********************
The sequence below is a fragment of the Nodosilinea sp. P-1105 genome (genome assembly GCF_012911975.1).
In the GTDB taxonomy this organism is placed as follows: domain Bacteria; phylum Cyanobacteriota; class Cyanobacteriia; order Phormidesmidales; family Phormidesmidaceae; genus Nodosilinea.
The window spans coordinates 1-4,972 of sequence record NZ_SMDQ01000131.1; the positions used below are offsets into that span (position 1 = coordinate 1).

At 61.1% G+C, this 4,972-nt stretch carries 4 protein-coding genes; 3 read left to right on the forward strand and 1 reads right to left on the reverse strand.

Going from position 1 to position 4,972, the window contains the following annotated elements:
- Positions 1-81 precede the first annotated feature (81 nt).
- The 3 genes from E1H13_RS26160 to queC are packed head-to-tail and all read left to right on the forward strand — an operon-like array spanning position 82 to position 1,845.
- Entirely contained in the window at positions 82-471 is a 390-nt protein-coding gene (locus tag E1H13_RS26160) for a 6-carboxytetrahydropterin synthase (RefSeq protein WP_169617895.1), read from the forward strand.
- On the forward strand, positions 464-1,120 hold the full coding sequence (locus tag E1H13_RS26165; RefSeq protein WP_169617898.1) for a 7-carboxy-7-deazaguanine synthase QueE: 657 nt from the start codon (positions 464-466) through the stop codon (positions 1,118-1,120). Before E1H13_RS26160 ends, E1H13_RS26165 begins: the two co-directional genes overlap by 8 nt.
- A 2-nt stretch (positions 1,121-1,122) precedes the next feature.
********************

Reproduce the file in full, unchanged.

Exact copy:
The sequence below is a fragment of the Nodosilinea sp. P-1105 genome (genome assembly GCF_012911975.1).
In the GTDB taxonomy this organism is placed as follows: domain Bacteria; phylum Cyanobacteriota; class Cyanobacteriia; order Phormidesmidales; family Phormidesmidaceae; genus Nodosilinea.
The window spans coordinates 1-4,972 of sequence record NZ_SMDQ01000131.1; the positions used below are offsets into that span (position 1 = coordinate 1).

At 61.1% G+C, this 4,972-nt stretch carries 4 protein-coding genes; 3 read left to right on the forward strand and 1 reads right to left on the reverse strand.

Going from position 1 to position 4,972, the window contains the following annotated elements:
- Positions 1-81 precede the first annotated feature (81 nt).
- The 3 genes from E1H13_RS26160 to queC are packed head-to-tail and all read left to right on the forward strand — an operon-like array spanning position 82 to position 1,845.
- Entirely contained in the window at positions 82-471 is a 390-nt protein-coding gene (locus tag E1H13_RS26160) for a 6-carboxytetrahydropterin synthase (RefSeq protein WP_169617895.1), read from the forward strand.
- On the forward strand, positions 464-1,120 hold the full coding sequence (locus tag E1H13_RS26165; RefSeq protein WP_169617898.1) for a 7-carboxy-7-deazaguanine synthase QueE: 657 nt from the start codon (positions 464-466) through the stop codon (positions 1,118-1,120). Before E1H13_RS26160 ends, E1H13_RS26165 begins: the two co-directional genes overlap by 8 nt.
- A 2-nt stretch (positions 1,121-1,122) precedes the next feature.